election time

Here’s who’s running for Memphis school board in August

PHOTO: Caroline Bauman
Fifteen people are vying for four seats on the Memphis school board. The election is Aug. 2.

After a relatively quiet school board race in Memphis two years ago, this year’s run promises a lot of action as 15 people vie for four seats.

Shelby County Schools, Tennessee’s largest school system, is stabilizing its finances and setting a course for how schools are managed, so the winners will have significant impact on how the district proceeds.

The election, set for Aug. 2, is likely to draw in hefty funds from organizations that favor charter schools and more school autonomy as the Memphis district decides how to bolster low-performing schools and manage several school types.

Some board members and the superintendent they hired, Dorsey Hopson, say they support a transition to a system where school districts operate schools more like charters, giving them more autonomy. But they have at times worked to undermine such a transition, often referring to charter schools as negative competition.

And the school board has often been at odds with the Tennessee Department of Education, which has in recent years handed over about two dozen Memphis schools to charter operators.

In the midst of that, the district is recovering from years of severe budget cuts. Last year, for the first time since the merger of county and city school districts, Shelby County Schools started its budget process without a shortfall.

Of the five seats that were open in 2016, only one was contested, but incumbent Stephanie Love won it. The school board race is non-partisan and therefore does not have a primary election.

Here are the candidates running in district 1, which covers downtown and parts of Midtown:

  • Katherine Ayers is a cancer education program manager at St. Jude Children’s Research Hospital who previously taught seventh grade science at Hutchison, an all-girls private school. Her work at St. Jude includes programs that focus on reducing health and education disparities in the Memphis area. She also has two children in Shelby County Schools.
  • Chris Caldwell, the incumbent, is a financial consultant and vice president at Raymond James, a financial services firm. A White Station High School graduate, he was originally appointed to the board in 2011, and was elected in 2012 and 2014. He serves as the budget committee chair and was chairman of the board last year, helping to oversee the investigation into improper grade changing in the district. He has three children; two have graduated from Memphis public schools and one is a junior at Central High School.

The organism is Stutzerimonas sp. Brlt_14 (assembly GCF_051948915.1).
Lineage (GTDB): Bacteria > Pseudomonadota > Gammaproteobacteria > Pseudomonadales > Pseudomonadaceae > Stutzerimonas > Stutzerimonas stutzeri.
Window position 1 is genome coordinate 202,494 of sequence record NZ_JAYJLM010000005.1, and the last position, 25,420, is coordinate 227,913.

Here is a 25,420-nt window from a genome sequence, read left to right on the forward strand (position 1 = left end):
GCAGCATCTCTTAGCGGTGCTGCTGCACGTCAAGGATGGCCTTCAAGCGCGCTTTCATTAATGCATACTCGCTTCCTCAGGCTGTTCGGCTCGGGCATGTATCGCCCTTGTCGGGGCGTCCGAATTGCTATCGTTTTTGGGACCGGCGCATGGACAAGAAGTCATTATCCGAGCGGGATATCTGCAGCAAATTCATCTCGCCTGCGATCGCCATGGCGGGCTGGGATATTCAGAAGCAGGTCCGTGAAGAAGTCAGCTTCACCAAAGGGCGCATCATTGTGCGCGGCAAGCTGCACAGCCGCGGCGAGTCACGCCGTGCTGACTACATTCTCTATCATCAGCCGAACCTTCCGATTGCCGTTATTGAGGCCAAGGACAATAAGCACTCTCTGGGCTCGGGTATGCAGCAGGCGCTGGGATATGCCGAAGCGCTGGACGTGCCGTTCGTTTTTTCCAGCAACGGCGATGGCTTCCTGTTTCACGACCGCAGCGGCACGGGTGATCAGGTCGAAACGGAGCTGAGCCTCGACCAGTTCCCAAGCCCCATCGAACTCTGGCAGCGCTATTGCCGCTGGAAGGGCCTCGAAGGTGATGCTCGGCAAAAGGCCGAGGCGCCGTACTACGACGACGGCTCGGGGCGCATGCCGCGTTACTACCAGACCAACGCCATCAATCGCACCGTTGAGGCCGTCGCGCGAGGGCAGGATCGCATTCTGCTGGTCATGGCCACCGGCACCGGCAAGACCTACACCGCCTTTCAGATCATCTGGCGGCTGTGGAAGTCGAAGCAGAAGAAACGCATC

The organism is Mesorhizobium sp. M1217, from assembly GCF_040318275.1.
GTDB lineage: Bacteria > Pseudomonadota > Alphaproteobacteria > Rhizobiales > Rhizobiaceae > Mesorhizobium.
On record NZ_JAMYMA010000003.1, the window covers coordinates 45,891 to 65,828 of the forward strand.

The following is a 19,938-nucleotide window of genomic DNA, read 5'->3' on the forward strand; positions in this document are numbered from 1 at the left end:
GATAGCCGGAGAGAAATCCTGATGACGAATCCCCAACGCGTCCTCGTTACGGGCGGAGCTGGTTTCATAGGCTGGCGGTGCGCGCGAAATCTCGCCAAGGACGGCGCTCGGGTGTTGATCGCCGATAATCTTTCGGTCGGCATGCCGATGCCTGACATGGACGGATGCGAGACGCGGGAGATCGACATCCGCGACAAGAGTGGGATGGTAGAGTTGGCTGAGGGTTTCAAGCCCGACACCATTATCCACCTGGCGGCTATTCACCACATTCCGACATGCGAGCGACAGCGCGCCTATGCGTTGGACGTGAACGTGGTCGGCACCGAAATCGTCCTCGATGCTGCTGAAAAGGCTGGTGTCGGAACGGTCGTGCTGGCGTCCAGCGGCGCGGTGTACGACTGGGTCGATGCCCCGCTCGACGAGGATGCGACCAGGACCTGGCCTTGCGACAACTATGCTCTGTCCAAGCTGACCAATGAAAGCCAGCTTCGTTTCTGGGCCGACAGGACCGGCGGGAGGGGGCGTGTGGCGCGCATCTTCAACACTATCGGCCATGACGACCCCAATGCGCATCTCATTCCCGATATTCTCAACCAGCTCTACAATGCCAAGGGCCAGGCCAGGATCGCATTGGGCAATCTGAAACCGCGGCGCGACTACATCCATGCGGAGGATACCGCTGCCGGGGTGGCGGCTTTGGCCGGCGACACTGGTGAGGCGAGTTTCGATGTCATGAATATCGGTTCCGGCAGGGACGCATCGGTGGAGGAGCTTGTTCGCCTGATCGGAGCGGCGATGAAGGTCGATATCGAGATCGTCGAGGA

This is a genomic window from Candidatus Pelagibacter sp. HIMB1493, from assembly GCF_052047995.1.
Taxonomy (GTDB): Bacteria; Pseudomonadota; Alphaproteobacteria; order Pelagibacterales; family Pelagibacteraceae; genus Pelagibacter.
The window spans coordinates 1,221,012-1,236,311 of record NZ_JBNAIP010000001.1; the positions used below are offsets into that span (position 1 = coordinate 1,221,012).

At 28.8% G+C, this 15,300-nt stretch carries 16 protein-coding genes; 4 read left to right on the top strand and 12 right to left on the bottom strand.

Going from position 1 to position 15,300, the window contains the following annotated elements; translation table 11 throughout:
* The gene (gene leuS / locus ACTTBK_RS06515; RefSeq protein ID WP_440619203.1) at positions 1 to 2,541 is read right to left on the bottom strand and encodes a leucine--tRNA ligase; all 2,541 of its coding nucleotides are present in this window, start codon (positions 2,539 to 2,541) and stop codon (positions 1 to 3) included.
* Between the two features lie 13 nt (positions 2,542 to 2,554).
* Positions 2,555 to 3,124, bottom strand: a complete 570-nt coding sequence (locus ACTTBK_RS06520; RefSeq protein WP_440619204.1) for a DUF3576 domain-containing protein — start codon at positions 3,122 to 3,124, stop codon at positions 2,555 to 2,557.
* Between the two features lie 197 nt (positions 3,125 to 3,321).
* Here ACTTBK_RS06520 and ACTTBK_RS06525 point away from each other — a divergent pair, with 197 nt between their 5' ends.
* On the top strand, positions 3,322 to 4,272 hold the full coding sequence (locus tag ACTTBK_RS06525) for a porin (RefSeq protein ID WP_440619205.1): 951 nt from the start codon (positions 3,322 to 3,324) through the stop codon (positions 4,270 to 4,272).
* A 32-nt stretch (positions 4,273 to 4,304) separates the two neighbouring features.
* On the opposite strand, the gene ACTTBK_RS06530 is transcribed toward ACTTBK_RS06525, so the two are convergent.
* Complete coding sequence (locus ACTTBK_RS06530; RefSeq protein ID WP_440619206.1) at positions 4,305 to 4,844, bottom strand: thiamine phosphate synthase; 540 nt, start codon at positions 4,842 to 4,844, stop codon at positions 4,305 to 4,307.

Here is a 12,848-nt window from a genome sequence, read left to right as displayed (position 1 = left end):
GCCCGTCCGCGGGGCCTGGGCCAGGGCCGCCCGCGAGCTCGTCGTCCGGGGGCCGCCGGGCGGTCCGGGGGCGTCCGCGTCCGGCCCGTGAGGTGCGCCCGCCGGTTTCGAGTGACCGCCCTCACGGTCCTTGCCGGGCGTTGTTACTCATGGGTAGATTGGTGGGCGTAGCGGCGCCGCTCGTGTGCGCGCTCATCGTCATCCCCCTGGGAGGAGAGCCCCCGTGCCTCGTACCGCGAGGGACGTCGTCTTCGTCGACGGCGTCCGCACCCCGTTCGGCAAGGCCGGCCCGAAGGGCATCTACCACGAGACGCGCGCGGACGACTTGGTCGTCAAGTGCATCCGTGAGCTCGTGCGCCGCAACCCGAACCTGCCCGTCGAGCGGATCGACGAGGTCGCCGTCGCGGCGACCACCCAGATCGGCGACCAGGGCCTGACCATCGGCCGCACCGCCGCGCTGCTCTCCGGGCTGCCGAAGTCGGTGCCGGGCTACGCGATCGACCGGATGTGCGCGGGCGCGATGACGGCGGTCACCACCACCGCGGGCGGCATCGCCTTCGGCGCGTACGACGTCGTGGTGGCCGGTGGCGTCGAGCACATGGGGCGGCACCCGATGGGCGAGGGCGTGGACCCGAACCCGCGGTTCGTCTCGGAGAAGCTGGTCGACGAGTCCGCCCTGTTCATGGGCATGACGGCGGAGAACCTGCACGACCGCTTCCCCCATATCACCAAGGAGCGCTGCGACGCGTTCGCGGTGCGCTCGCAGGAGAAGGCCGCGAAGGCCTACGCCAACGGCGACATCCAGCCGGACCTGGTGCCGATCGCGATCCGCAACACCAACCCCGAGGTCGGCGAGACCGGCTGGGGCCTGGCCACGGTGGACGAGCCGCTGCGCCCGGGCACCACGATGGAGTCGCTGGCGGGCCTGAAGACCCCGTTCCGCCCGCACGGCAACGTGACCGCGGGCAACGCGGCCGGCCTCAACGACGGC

• Michelle Robinson McKissack is editor at Memphis Parent Magazine and is on the board of directors for Crosstown High School, a charter school opening this fall focused on project-based learning. She is also an inaugural member of the state Department of Education parent advisory council created in 2016. She’s a graduate of White Station High School and has four children in Shelby County Schools.
  • Michael Scruggs, a Central High School graduate, is a social studies teacher at W.E.B. DuBois Schools, a charter school network, and was featured on The Ellen Show and others last year for his daily motivational chant with students.

Four candidates are running in district 6, which covers Whitehaven and southwest Memphis:

  • Shante Avant, the incumbent, is the board’s current chairwoman and a deputy director for the Women’s Foundation for a Greater Memphis. Last year as chair of the board’s procurement committee, Avant oversaw the district’s disparity study for contracts with businesses owned by women and people of color. She has a daughter enrolled at Bellevue Middle School.
  • Roderic Ford is also running for a state House seat and formerly ran for county clerk.
  • Minnie Hunter (no further information available).
  • Percy Hunter, a Fairley High School alum, is the pastor of Christ United Baptist Church. He was recently the parent and community engagement coordinator for Green Dot Public Schools, a California-based charter network that operates four state-controlled schools in Memphis.

District 8, which includes East Memphis, Berclair, and Cordova, is the least crowded race with just one challenger for the incumbent:

  • Jerry Cunningham is a retired Memphis City Schools teacher and former commercial real estate broker and business owner. He has also taught at HopeWorks, a nonprofit adult education program, since retiring. He said the school board needs “a fresh group of citizens who are dissatisfied with the stagnant progress under [Superintendent] Dorsey Hopson’s guidance, and who believe our city’s students are capable of achieving proficient scores on standardized tests.”
  • Billy Orgel, the incumbent, is the CEO of Tower Ventures, a company that builds and owns telecommunication towers in Memphis. He has served on the board since 2012 and has served as board chairman twice. As chair of the board’s facilities committee, Orgel has overseen several school openings and closures, and helped guide the district’s facility maintenance needs. He attended Richland Elementary and is a graduate of the independent Memphis University School. He has three children.

Five candidates are seeking the district 9 seat, which includes Orange Mound and Parkway Village areas:

  • Rhonnie Brewer leads Socially Twisted Media and is the founder of Memphis Startup, a which provides resources and support to small businesses. She also co-hosts the “What’s Happening Myron Show,” a show about news, current events, and entertainment on Shelby County Schools’ radio station, 88.5 FM.
  • Alvin Crook is a special officer at Memphis Light, Gas and Water. He serves on the Downtown Parking Authority and is a representative for the Tennessee Young Democrats and a former president of the Shelby County Young Democrats. He has one son.
  • Joyce Dorse-Coleman is a secretary at Apostolic Pentecostal Temple Church and has served as an officer for several parent volunteer organizations at schools where her seven children and five grandchildren were students. She also served on a committee formed to successfully keep Dunbar Elementary School from closing.
  • Kori Hamner is a former Memphis teacher, teacher coach with Teach for America, and later a director of teacher support with Shelby County Schools during a time of massive changes in state standards. She now works for the Achievement Network where she advises school districts and charter management organizations around the nation on their curriculum, assessment, and professional development strategy. She has one daughter.
  • Mike Kernell, the incumbent, has served on the board since 2014. He is a Messick High School graduate and served in the state legislature for nearly 40 years. His two children attended public schools.